Innovation That Matters

Safety controls for parents of teen drivers

Mobility & Transport

Teen drivers are more likely to speed and less likely to wear seat belts than older drivers are, according to the National Highway Traffic Safety Administration, causing their parents no end of concern. Last year we wrote about Safeco’s Teensurance solution, combining auto insurance with GPS-enabled parental monitoring, and now auto giant Ford is adding another control option to give parents some peace of mind. Ford’s new MyKey system allows parents to limit speed and audio volume, improve safety-belt usage and provide early low-fuel warnings on the cars their teens drive. Using the vehicle message center, which updates Ford’s SecuriLock passive anti-theft system, parents begin by programming the transponder chip on their teen’s key. When that key is inserted into the ignition, the system then identifies the MyKey code and enables the selected driving modes. Among the programmable options is persistent Ford Beltminder with audio mute, which not only sounds a six-second reminder chime every minute but also mutes the stereo system until the safety belt is buckled. Audio volume in general can be limited to 44 percent of the total possible, and parents can set an 80-mph limit on the car’s top speed, with speed alert chimes at 45, 55 or 65 mph. Rather than a warning at 50 miles to empty, MyKey also provides a low-fuel warning when there are still 75 miles to go. And when the MyKey is in the ignition, safety features including Ford’s Park Aid, BLISTM (Blind Spot Information System) with Cross Traffic Alert, and traction control systems cannot be deactivated. MyKey will debut next year as standard equipment on the 2010 Ford Focus and be added soon afterwards to many other Ford, Lincoln and Mercury models. Of course, as most parents know, anything that gives adults peace of mind is likely to meet with resistance in their teens. On the other hand, many parents surveyed for Ford by Harris Interactive said they’d let their kids drive more often if they were using MyKey–a fact that caused the proportion of teens who said they dislike the feature to drop from 67 to 36 percent. Proving once again that a spoonful of sugar can help any medicine go down–help that happen, and you’ll get some spoonfuls yourself! 😉 Contact: Spotted by: Zena Hockley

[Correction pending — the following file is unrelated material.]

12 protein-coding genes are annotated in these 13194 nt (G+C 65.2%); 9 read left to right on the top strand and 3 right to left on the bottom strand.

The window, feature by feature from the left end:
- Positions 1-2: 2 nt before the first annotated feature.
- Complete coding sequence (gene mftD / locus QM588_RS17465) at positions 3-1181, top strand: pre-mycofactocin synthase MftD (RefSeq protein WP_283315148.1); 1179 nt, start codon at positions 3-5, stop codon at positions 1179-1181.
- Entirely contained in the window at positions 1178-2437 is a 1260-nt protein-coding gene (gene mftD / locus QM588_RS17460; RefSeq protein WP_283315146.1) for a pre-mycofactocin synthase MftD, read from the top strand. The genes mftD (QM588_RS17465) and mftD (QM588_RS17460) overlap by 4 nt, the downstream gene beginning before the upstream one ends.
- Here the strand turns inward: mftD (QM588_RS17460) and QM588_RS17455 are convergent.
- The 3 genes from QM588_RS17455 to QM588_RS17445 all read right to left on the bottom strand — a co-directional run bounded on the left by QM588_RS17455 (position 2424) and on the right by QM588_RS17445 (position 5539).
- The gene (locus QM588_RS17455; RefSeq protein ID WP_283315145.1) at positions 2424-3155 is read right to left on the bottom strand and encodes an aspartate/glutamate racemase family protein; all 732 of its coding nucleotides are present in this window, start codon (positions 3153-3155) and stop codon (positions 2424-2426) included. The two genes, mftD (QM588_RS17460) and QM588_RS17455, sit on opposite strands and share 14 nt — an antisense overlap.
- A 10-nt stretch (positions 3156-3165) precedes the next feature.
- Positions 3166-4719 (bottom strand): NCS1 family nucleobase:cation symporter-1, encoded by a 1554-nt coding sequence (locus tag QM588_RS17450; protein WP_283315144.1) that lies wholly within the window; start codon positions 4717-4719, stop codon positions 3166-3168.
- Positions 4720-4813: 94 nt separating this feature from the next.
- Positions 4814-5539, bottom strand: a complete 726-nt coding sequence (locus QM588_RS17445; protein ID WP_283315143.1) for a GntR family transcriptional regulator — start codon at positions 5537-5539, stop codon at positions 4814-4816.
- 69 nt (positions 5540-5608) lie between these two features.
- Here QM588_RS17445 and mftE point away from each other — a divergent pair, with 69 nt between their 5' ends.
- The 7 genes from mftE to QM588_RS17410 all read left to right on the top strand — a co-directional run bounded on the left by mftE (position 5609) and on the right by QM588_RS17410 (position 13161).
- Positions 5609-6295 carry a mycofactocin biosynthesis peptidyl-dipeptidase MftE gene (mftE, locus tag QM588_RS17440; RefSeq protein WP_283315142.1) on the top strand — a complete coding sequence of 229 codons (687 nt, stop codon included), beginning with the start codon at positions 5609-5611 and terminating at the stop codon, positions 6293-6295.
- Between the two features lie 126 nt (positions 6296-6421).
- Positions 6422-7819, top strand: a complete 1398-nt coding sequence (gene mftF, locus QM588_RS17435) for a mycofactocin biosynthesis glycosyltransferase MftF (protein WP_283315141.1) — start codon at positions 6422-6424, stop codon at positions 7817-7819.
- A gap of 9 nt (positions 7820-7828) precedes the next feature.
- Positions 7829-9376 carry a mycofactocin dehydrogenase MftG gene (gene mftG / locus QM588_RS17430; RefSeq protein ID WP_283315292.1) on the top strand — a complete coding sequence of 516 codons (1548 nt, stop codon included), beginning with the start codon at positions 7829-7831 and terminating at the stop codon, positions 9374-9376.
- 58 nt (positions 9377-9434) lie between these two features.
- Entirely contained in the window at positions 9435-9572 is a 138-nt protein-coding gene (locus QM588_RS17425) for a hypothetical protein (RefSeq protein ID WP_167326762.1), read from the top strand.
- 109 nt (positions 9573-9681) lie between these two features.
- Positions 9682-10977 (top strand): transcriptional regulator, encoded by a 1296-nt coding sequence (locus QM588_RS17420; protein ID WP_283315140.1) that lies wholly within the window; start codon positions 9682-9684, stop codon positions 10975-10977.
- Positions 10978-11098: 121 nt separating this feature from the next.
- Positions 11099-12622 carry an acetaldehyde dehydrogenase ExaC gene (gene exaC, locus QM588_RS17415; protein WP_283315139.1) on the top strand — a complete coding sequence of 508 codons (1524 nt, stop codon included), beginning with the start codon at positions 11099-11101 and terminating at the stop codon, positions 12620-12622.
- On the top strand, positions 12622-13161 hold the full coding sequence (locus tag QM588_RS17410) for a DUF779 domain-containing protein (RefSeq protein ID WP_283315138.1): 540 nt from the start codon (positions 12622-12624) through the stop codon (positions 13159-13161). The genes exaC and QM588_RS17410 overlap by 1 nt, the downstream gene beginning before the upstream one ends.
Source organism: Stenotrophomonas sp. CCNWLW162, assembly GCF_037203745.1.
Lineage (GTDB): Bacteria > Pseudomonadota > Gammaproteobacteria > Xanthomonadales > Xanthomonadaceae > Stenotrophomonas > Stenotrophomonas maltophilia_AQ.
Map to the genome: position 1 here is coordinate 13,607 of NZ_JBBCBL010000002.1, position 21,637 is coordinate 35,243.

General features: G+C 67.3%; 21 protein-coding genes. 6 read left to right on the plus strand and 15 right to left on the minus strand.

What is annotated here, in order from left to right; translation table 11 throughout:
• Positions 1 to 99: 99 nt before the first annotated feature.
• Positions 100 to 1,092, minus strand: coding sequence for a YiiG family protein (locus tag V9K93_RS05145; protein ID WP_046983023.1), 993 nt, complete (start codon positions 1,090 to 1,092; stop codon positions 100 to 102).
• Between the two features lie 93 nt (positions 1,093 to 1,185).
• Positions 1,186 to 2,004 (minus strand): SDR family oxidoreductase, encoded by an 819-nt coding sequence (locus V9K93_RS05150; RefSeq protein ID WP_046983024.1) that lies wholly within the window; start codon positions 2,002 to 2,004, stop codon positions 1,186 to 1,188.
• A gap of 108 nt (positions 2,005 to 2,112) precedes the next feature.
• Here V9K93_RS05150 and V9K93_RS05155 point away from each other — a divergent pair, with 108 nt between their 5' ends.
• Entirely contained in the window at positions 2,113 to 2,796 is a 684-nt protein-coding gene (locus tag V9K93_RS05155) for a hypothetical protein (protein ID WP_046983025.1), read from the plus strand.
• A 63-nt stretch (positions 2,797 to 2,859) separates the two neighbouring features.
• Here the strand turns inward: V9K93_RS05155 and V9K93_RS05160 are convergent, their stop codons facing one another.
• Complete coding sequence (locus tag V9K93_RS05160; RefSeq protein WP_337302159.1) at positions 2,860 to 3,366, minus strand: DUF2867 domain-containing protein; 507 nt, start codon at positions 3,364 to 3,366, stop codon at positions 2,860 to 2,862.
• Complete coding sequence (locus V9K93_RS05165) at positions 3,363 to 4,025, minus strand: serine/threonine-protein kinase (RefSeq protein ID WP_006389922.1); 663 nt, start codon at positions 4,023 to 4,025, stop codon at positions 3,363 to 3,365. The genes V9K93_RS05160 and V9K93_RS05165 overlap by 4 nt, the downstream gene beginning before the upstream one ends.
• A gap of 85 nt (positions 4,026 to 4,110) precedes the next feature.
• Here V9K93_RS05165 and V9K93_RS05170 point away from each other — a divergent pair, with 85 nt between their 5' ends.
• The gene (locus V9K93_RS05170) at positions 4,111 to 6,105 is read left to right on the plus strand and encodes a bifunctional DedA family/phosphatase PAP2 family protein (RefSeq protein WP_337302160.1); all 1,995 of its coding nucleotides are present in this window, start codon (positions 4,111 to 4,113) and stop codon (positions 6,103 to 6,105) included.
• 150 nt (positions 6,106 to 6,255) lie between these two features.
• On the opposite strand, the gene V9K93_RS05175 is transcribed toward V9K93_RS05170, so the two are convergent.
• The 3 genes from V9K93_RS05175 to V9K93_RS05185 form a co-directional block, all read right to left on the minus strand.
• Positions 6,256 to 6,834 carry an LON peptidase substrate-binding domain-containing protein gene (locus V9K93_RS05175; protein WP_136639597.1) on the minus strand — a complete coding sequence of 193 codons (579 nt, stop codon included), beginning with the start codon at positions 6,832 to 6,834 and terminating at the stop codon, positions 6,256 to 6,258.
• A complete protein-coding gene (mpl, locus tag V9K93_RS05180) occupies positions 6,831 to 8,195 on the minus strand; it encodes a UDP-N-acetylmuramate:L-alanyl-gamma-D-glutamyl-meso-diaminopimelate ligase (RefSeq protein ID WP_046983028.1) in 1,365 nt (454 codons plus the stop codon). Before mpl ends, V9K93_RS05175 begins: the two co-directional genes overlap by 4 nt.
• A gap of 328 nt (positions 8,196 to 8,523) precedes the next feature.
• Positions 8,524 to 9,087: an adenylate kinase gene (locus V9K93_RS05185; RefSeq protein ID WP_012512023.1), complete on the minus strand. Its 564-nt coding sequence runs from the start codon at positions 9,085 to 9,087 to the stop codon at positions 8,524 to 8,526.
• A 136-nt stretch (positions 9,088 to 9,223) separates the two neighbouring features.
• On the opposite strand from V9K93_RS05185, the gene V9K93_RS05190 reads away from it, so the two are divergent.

Download PDF